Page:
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Covid-19: Not yet uhuru for Lagos, Ogun, Abuja


Nigeria has moved into a new phase in its fight against the spread of the Coronavirus pandemic, with the easing of the lockdown imposed on Lagos and Ogun states and the Federal Capital Territory (Abuja).

President Muhammadu Buhari had to bow to pressure from the populace by relaxing the restrictions on movement within the two states and Abuja because artisans and other Nigerians in the informal sector had temporarily lost their means of livelihood and were clamouring for a relaxation of the directive to allow them to go out and earn their livelihood.

But, it is not yet uhuru, as Nigeria faces a stiff battle in the months to come, to restore normalcy in all aspects of life. After the relaxation of the movement restriction order, the Lagos State Government has taken a number of steps to ensure that residents adhere to laid down regulations, to curb the spread of the virus.

For instance, the state which is the epicentre of Covid-19 infection in the country has rolled out guidelines for different sectors of the economy to follow.

But, with the return of commercial buses, popularly known as danfo on the roads on Monday, it was business as usual, as the operators did not adhere to the guidelines released by the Lagos State Ministry of Transport.

For instance, indications were that operators of commercial buses popularly known as danfo flouted the ministry’s guidelines on the first day after the restriction order was relaxed.

Most danfo buses were said to be carrying full load of passengers, contrary to the guidelines that they should only carry two passengers on a row.

Lagos State Commissioner for Transport, Dr. Frederic Oladeinde, had directed that danfo buses should not carry passengers beyond 60 per cent of their capacity, which translates to eight passengers, two on a row; instead of the regular 14 passengers. He had also instructed tricycle operators to carry just two at the back.

Besides, some commuters were not wearing face masks. Even during the lockdown in Lagos, the number of cars on the roads kept increasing on a daily basis, as residents went about their businesses as if they did not believe that Coronavirus is real. At this stage, experts say the cooperation of the populace is required to curb the spread of the virus.

The Nigeria Medical Association (NMA) believes the Federal Government was too quick to relax the lockdown and that more Nigerians would be exposed to the Covid-19 infection because the authorities spearheading the fight against the spread of the virus are yet to get a grip on it.

In a statement by its President, Dr. Francis Faduyile, the association said Nigeria could experience a sharp increase in the number of Coronavirus cases as health workers are grappling with numerous challenges like lack for bed spaces, particularly in Lagos, and delay in the distribution of personal protective equipment (PPE) to public and private hospitals, among other challenges.

Dr. Faduyile said it is instructive that the incidence of the Covid-19 reached 2000 last weekend, just seven days after hitting the 1000th mark. He added: “It figuratively tilts the epidemiological curve towards an upward spike. More so, the revelation by the NCDC that the nation lacks bed spaces in Lagos worsens this frightening scenario.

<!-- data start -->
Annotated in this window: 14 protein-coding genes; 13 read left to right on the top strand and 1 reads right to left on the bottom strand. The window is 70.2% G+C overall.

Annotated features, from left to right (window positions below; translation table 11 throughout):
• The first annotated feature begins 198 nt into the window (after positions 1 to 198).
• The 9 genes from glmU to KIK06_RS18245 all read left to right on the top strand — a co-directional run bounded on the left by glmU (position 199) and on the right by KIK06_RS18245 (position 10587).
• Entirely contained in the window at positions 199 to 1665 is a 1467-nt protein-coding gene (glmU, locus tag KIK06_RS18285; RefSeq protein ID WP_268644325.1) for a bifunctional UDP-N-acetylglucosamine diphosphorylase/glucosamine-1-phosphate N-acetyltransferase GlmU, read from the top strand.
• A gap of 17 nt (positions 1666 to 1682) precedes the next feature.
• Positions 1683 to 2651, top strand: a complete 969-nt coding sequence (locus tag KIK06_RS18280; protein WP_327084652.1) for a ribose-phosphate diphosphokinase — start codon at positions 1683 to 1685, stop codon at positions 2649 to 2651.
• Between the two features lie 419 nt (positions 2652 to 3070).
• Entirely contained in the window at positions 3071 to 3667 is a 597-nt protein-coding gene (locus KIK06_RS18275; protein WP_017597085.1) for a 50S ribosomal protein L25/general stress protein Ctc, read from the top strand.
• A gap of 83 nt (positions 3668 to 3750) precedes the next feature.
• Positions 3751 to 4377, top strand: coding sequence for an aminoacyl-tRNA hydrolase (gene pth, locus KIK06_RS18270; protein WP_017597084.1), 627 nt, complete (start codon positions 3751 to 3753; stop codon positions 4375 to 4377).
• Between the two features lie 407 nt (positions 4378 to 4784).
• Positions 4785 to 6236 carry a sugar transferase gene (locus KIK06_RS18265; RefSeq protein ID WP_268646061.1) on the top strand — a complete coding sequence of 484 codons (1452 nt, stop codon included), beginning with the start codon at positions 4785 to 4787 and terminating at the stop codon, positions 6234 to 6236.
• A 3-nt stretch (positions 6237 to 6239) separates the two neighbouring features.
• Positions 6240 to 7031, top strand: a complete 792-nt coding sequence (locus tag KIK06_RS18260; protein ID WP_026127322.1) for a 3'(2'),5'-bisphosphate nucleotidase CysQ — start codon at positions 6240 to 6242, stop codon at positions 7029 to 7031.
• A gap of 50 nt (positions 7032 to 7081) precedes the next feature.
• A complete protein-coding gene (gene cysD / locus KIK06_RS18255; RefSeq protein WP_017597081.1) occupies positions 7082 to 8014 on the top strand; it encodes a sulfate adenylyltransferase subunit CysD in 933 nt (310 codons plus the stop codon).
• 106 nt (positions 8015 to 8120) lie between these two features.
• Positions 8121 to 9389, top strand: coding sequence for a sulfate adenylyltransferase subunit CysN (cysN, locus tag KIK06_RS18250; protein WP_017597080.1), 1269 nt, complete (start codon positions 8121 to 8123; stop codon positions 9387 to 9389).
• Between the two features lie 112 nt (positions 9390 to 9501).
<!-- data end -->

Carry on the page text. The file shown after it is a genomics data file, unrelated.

The confusing situation in Kano is neither unraveled nor resolved. At the same time, some states continue to live in the delusion of zero Covid-19 incidences. The easing of the lockdown even in phases is very premature.

“Instead, the association believes that agencies of state should intensify efforts through mass enlightenment campaigns beyond current attempts to explain the dangers inherent in easing the lockdown prematurely in the face of rising infection rates; and also for the palliatives to reach the needy.”

Similarly, the People’s Democratic Party (PDP) Caucus in the House of Representatives has condemned the decision to relax the lockdown in the two states and the FCT, saying the move could be catastrophic.

In a statement by Kingsley Chinda, the leader of the caucus, the group said relaxing the lockdown at a time the number of infected persons is going up is worrisome because the government does not appear prepared to tackle the pandemic.

Chinda said: “It is very apparent that the government is clearly more concerned about the economic benefits of opening an already weak and ailing economy, than the preservation of human life. This is no doubt a very callous, insensitive and most unfortunate response from the Federal Government.

Available evidence from the NCDC show that Nigeria is far from winning the fight against the Covid-19 pandemic, as even within the lockdown, rather than reduce, the casualty rate and the number of those tested positive for the virus has been increasing on a daily basis.”

But, the NCDC, which superintends Nigeria’s battle against Covid-19 infection is not under any illusion that the battle has been won and it does not envisage the country returning to normalcy until next year. It’s Director-General, Dr. Chikwe Ihekweazu said the country is faced with a difficult reality that will take some time to go away.

He said: “Every country is right now looking at the same challenge and how to get us back to some level of normalcy, but the reality is that we are going to live with Covid-19 for the next year at the very least.